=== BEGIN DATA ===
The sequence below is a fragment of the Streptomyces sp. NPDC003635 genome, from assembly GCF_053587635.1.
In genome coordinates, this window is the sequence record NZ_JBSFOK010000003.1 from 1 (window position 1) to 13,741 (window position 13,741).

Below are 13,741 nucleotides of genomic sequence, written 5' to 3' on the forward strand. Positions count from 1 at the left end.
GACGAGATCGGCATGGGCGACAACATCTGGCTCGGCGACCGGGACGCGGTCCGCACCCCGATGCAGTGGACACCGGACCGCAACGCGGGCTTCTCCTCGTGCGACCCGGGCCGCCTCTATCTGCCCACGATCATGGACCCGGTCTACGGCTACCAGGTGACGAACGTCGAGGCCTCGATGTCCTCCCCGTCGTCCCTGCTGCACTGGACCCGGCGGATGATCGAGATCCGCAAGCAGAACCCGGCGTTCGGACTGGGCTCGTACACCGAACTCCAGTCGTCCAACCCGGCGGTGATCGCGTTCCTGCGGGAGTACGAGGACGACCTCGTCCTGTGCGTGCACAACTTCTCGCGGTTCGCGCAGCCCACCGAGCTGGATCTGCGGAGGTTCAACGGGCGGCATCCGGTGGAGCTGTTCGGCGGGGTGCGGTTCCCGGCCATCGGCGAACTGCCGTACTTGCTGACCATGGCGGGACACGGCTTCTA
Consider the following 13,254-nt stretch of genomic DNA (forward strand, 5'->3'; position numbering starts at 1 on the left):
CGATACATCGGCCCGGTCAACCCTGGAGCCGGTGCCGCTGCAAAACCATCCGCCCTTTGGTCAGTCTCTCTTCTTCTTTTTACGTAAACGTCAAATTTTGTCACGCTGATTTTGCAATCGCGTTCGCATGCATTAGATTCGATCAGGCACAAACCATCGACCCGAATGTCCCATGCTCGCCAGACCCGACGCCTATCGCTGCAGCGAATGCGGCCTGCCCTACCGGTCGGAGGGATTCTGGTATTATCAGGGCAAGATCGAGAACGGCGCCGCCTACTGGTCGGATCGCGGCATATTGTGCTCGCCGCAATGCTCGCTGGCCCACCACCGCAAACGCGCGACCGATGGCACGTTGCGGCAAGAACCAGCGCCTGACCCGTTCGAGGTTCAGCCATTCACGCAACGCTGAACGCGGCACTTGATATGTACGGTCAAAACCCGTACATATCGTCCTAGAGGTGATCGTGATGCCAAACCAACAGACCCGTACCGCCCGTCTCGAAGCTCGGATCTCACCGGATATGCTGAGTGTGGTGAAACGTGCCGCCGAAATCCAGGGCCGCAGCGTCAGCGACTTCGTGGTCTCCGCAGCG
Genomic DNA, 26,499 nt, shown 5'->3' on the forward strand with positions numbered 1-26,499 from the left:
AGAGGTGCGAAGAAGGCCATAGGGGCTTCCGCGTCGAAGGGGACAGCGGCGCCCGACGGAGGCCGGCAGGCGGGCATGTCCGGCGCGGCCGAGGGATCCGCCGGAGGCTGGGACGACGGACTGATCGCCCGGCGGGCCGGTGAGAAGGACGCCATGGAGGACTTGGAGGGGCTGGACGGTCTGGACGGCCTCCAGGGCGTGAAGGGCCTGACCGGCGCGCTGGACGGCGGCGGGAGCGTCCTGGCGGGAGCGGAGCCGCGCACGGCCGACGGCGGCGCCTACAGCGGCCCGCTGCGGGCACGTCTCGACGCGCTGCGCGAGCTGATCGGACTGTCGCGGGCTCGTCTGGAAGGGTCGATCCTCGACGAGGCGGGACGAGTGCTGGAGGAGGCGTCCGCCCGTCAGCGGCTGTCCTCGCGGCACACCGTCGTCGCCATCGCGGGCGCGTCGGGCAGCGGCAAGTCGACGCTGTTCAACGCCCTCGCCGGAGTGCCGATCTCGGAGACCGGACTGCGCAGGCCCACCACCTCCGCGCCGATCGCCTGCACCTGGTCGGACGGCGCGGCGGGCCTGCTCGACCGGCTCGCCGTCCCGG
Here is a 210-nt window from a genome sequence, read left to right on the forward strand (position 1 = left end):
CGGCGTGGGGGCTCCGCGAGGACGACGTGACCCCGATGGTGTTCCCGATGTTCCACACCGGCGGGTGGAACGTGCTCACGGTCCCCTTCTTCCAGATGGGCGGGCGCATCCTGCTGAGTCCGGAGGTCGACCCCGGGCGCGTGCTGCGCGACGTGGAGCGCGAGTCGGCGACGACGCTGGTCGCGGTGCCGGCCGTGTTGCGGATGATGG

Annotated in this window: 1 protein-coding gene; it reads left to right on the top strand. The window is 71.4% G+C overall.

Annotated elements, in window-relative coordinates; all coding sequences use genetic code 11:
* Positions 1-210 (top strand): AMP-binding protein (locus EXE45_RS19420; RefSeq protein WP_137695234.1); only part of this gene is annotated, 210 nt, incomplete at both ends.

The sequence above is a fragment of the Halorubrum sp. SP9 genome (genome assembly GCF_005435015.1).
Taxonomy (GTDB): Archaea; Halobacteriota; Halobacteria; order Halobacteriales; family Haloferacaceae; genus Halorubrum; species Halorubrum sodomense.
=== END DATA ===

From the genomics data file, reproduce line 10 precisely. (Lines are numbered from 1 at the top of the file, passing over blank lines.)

CGGCGTGGGGGCTCCGCGAGGACGACGTGACCCCGATGGTGTTCCCGATGTTCCACACCGGCGGGTGGAACGTGCTCACGGTCCCCTTCTTCCAGATGGGCGGGCGCATCCTGCTGAGTCCGGAGGTCGACCCCGGGCGCGTGCTGCGCGACGTGGAGCGCGAGTCGGCGACGACGCTGGTCGCGGTGCCGGCCGTGTTGCGGATGATGG